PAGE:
|Applies to: Lightning and Classic|
As a developer, we understand the importance of using version control to track our code changes. Setting this up with Salesforce development may not be as intuitive as with other development tools so this post will walk you through how to setup Git within your Eclipse development environment.
First, go to the Git website, download and install the latest version. You may already have Git installed but this will insure you have the latest updates.
Now let’s get Eclipse setup. Open Eclipse and we’ll add some additional views that will allow us to monitor and manager the repositories.
Next lets setup a Git repository site. I prefer GitLab simply because it allows me to setup private repositories at no cost. GitHub is another option but their free repositories are publicly visible. Setup an account with either solution.
In GitLab, create a New Project. In GitHub, it’s New Repository. Name the repository the same as your Eclipse project. You don’t have to use the same name but I find it simpler when working with multiple projects.
I only setup repositories on my sandbox projects since code changes is all I typically track. However, if you’re wanting to track all metadata changes then create a Project that holds all metadata and you can setup a repository on it as well.
Copy your repository’s HTTPS UTI. You’ll need this in our next step.
Click back to Eclipse.
Your project is now setup with version control.
When you need to make code changes, simply open the code and make your changes as you would normally. You’ll notice the icons next to the project files will change to indicate files that no longer match the repository. The differences also show in the Git Staging view.
Once all the changes are complete and you’re ready to commit them to the repository:
If you return to your GitLab/GitHub website, you’ll see the changes in your repository.
For additional help, here is a good YouTube video that walks you through much of the Eclipse steps.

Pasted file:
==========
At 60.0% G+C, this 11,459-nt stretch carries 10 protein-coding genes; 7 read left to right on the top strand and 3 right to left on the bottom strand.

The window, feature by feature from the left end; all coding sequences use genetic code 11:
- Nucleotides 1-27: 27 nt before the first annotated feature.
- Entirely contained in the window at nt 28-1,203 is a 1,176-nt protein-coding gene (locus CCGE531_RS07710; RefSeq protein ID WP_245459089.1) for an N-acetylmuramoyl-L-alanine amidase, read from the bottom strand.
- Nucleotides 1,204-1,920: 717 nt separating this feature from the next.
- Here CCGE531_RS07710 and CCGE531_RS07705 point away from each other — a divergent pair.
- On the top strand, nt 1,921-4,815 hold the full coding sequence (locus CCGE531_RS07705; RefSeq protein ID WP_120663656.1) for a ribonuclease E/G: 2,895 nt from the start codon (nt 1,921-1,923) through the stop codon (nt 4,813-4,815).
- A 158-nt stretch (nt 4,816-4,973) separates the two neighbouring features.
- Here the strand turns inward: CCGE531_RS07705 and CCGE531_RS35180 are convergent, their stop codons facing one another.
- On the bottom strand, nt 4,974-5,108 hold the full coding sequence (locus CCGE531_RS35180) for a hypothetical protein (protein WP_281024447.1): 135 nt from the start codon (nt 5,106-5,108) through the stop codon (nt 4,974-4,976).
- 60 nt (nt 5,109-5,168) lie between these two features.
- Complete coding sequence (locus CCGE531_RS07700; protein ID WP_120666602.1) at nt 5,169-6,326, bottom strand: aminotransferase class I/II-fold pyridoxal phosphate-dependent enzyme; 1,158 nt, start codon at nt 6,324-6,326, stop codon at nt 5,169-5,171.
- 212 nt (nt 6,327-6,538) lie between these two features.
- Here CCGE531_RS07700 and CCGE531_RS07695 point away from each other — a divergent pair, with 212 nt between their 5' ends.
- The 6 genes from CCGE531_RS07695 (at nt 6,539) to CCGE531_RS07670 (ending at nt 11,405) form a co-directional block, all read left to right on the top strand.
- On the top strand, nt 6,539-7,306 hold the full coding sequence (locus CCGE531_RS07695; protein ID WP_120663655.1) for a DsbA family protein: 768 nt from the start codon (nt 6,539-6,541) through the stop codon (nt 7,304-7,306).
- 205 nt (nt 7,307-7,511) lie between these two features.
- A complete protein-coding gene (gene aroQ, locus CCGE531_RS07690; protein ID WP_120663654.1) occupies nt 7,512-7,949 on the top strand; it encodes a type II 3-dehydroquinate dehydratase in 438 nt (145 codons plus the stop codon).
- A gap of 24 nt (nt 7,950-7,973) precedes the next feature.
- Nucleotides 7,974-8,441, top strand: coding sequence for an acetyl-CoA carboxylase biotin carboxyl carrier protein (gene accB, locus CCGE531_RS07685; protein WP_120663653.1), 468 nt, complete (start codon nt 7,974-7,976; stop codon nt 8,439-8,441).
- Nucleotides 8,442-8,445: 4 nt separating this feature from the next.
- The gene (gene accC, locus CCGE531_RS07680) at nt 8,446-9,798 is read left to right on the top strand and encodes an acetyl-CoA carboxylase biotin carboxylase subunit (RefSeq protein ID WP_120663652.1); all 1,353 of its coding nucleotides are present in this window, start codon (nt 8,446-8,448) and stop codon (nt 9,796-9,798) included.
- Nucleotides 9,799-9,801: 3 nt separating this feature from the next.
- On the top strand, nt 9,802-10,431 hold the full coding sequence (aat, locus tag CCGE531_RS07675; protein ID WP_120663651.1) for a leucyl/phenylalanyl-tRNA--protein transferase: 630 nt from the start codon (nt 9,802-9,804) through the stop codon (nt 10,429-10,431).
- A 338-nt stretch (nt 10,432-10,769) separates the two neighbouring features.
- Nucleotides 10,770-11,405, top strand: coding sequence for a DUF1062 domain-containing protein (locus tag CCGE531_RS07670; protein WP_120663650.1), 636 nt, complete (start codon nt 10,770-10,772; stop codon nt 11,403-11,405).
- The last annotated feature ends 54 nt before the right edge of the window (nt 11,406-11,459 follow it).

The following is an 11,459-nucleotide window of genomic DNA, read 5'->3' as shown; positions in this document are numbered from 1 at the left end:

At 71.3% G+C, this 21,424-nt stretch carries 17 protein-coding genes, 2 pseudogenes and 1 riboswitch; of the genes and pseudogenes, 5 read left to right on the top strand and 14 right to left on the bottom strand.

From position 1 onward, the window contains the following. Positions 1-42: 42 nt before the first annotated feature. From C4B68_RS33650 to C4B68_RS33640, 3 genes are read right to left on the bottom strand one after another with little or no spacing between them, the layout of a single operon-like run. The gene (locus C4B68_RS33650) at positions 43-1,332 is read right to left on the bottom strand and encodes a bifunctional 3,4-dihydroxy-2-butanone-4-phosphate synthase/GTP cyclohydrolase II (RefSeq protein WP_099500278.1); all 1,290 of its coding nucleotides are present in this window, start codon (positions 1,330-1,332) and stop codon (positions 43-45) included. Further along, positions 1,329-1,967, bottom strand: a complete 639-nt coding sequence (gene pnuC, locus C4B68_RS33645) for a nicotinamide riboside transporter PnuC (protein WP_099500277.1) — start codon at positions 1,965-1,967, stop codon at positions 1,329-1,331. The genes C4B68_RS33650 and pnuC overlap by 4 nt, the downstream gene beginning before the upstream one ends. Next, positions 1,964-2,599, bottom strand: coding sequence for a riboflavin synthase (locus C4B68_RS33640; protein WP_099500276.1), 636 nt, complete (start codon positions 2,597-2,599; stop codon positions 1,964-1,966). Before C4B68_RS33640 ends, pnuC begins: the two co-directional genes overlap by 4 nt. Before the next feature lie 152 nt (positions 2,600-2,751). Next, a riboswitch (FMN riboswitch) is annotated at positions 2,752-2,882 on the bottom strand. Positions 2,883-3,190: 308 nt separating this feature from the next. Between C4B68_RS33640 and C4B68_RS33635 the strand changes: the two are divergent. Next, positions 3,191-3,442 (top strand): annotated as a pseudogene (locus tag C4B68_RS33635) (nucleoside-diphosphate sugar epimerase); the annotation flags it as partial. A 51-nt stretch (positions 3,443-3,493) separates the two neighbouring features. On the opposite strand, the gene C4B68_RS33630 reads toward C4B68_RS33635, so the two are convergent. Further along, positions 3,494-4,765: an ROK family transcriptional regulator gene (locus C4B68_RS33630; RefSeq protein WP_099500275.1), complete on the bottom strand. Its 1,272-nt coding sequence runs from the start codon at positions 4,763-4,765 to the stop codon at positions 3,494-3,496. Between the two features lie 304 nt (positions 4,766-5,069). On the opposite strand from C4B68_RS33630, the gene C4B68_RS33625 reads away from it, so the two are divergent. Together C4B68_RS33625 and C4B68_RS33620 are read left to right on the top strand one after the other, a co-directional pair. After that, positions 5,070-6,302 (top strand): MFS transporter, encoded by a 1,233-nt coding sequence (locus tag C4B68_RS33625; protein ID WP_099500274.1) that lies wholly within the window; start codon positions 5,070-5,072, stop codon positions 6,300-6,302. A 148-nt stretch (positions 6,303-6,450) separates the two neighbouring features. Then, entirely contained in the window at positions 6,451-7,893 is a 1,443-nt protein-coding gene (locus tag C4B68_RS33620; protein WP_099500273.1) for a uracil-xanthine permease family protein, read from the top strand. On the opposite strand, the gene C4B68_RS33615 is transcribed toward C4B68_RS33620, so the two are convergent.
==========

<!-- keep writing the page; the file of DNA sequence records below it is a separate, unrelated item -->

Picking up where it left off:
Finally, if you’re working with a team of developers, each team member will leverage the same Git Repository. To keep the local repository in sync with other teammates committed changes:
Hope you find this step by step guide helpful in setting up version control for your salesforce.com projects. If you have questions or additional suggestions, please ask.
That is awesome that companies that use Sales Force are able to compute their company on a cloud. I really like that Sales Forces seems to be a very organized and effective way to record your daily sales. Thank you for sharing the benefits of turning towards an online method of computer recording
Why not use a decent Git GUI like smartGit? Often one is not just wokring on one feature, but also fixes one or another minor bug. With smartGit you can stage individual pieces of code to be able to create clear-cut commits. IIRC, this is not possible with plain command line Git and saved my ass a lot of times. Give it a try and you never will use command line again for such common tasks.
Wow, thanks for the very informative article Terry! I have been able to git a repository created of all of our Salesforce metadata in Team Foundation Server on visual studio.com and everything works form the Git command line but I am having some problems in Eclipse/Force.com IDE. When I try to connect to the repo through Eclipse I get a ‘Not authorized’ error. I’ve tried several combinations of usernames passwords and tokens and nothing works. I have a few more ideas I am going to try but was just wondering if you had any thoughts or have seen this issue before.